The American game show Paid Off, which premiered on the truTV channel in 2018, has a premise as absurd as the situation it profits from. Built like any average quiz show, its contestants answer questions through rounds, and compete for a final cash prize – only the money won’t go towards a tropical vacation, or a new car. All of the twenty-something players on Paid Off are there for a single reason: to pay off their student loans.
Student loan debt in the United States has reached all-time highs. According to the US Chamber of Commerce, there are more than 1.5 trillion dollars in federal student loans owed in the United States spread across 44.5 million borrowers. To put that total in perspective, if American student loan debt represented a country’s GDP it would rank tenth globally (just above Canada).
The problem of student loans did not sprout in isolation but has its roots in the management and structure of American colleges and universities themselves. As with the provision of most other public goods, the “federal” quality of the United States government – that is, that states retain independence in internal affairs – sets the U.S. apart from a large part of the developed world in its handling of higher education.
Unlike in most other countries, the central U.S. government allocates no subsidies to university institutions. Instead, it is the responsibility of individual states to decide the amount of funding its public university system receives, and thus both quality of education and cost of attendance varies widely across the nation.
In times of financial strain, local governments turn on educational institutions to cut costs, forcing universities to compensate by raising tuition or other fees (such as housing or meal plans). As of 2017, overall funding for public universities was down nine billion dollars from pre-recession levels, according to the Center on Budget and Policy Priorities. Tighter budgets have forced public universities to be more business-minded and less focused on the service they are providing to students.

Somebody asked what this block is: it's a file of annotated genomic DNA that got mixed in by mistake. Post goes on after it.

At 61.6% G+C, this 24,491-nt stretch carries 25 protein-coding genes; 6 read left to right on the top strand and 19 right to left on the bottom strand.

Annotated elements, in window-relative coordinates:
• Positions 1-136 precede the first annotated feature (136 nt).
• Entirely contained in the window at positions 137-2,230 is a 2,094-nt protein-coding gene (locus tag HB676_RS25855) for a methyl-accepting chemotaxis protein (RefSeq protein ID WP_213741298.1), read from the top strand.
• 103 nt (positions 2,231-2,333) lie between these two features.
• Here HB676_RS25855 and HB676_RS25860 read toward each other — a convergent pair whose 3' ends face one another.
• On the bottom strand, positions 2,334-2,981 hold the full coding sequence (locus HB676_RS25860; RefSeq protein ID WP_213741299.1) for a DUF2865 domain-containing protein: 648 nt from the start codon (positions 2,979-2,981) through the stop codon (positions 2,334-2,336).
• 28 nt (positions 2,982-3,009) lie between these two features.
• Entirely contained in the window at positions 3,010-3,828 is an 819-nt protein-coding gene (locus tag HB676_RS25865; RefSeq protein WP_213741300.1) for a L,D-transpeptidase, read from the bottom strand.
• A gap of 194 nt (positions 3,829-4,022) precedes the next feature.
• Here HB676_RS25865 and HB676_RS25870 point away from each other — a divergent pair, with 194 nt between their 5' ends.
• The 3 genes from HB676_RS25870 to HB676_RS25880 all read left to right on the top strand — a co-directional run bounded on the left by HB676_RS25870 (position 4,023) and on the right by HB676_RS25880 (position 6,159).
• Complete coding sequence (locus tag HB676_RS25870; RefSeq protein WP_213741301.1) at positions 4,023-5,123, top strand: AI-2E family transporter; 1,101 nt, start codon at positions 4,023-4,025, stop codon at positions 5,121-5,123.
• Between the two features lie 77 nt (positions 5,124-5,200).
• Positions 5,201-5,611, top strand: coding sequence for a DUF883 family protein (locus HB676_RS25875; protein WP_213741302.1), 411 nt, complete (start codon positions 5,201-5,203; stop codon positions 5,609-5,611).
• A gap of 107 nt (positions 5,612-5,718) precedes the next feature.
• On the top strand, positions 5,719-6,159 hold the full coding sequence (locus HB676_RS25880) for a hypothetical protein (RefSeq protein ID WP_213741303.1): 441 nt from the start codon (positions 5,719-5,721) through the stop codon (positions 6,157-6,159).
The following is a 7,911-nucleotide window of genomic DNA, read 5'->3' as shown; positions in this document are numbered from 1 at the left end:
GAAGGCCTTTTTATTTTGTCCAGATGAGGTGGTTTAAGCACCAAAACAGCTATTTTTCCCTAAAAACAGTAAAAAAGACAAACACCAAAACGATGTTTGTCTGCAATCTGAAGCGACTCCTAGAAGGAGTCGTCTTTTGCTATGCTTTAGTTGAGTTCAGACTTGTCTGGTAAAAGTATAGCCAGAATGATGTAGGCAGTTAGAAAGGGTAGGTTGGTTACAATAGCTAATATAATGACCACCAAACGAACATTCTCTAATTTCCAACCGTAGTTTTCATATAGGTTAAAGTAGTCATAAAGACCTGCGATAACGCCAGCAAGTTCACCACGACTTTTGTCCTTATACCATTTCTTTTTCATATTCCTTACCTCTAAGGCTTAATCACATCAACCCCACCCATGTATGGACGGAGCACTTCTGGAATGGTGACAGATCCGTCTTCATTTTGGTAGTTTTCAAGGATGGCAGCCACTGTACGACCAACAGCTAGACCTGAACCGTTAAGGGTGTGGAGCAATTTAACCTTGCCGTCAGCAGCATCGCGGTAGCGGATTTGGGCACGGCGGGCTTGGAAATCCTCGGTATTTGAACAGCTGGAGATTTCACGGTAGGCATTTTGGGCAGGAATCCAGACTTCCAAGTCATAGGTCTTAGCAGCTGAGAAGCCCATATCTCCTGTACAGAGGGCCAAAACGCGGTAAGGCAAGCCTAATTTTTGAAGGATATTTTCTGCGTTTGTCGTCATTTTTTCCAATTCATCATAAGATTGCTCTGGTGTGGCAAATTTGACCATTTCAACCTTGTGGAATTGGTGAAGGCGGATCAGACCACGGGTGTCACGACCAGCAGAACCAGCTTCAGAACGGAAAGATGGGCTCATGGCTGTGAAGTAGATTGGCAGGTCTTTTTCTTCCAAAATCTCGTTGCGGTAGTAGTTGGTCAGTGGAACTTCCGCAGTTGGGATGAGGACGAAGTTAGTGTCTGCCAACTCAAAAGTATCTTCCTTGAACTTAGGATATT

Because they do not have state funds to rely on (however inconsistent they may be), private institutions finance operations mainly through tuition fees and endowments. Although the “sticker price” may be higher at private universities and colleges, their endowments – a mixture of savings, donations, and investment returns – can reach the tens of billions, and often may mean the schools have more money to offer for scholarships or grants. For certain high-achieving students who qualify for scholarships, private education at an elite college may end up costing less than their local public university. Despite this, need-based aid such as scholarships often do not go to the individuals who need it the most. For a college or university, it is more efficient to distribute scarce aid money over four middle-income students, who are able to cover a portion of the tuition cost, than to use the same money to finance the entire education of one low-income student. Even federally funded Pell grants, aimed specifically at very low-income students, only cover about twenty-nine percent of tuition costs and other university fees, reports the Center on Budget and Policy Priorities. Forty years ago, it was seventy-nine percent.
Unpredictability of funding for public universities and the need to finance through student tuition payments is not the only factor driving US college prices up, however. Spending on non-educator faculty such as researchers or administrative staff has increased considerably in recent years and has in fact surpassed the amount spent on actual teaching professors. Although expenses on research can be justified as adding value to a university, many of the administrative positions at colleges and universities do not directly benefit student learning or quality of education. A staggering amount of university presidents or provosts of both public and private institutions earn seven figure salaries.
According to the Chronicle of Higher Education, the university president with the highest compensation is Kenneth Starr (of Clinton-era fame), head of Baylor University. As of 2016, Starr was paid nearly five million dollars in a single academic year.
While the heavily governmentally-subsidized university systems in other countries, especially in Europe, allows students to attend at a low or no cost, the U.S. federal government does not even cap the tuition of its public universities. Instead of providing funds directly to the institution themselves, the U.S. government offers a number of federal grants and low- or no-interest loans to individual students*. The application for federal assistance is handled through the Free Application for Federal Student Aid (FAFSA), and though this service promises an easy and reliable process for students, it has received harsh criticism for its barriers to access, particularly for poorer or first-generation college students who could benefit the most. Some families may find it harder to gather all of the financial information necessary to apply for the loans and the task is a time-intensive process that working households may just not have the time for. Furthermore, incorrectly filled-out forms or incomplete are automatically invalidated and significantly slow down the loan-allocation process or altogether eliminate applicants from the distribution pool.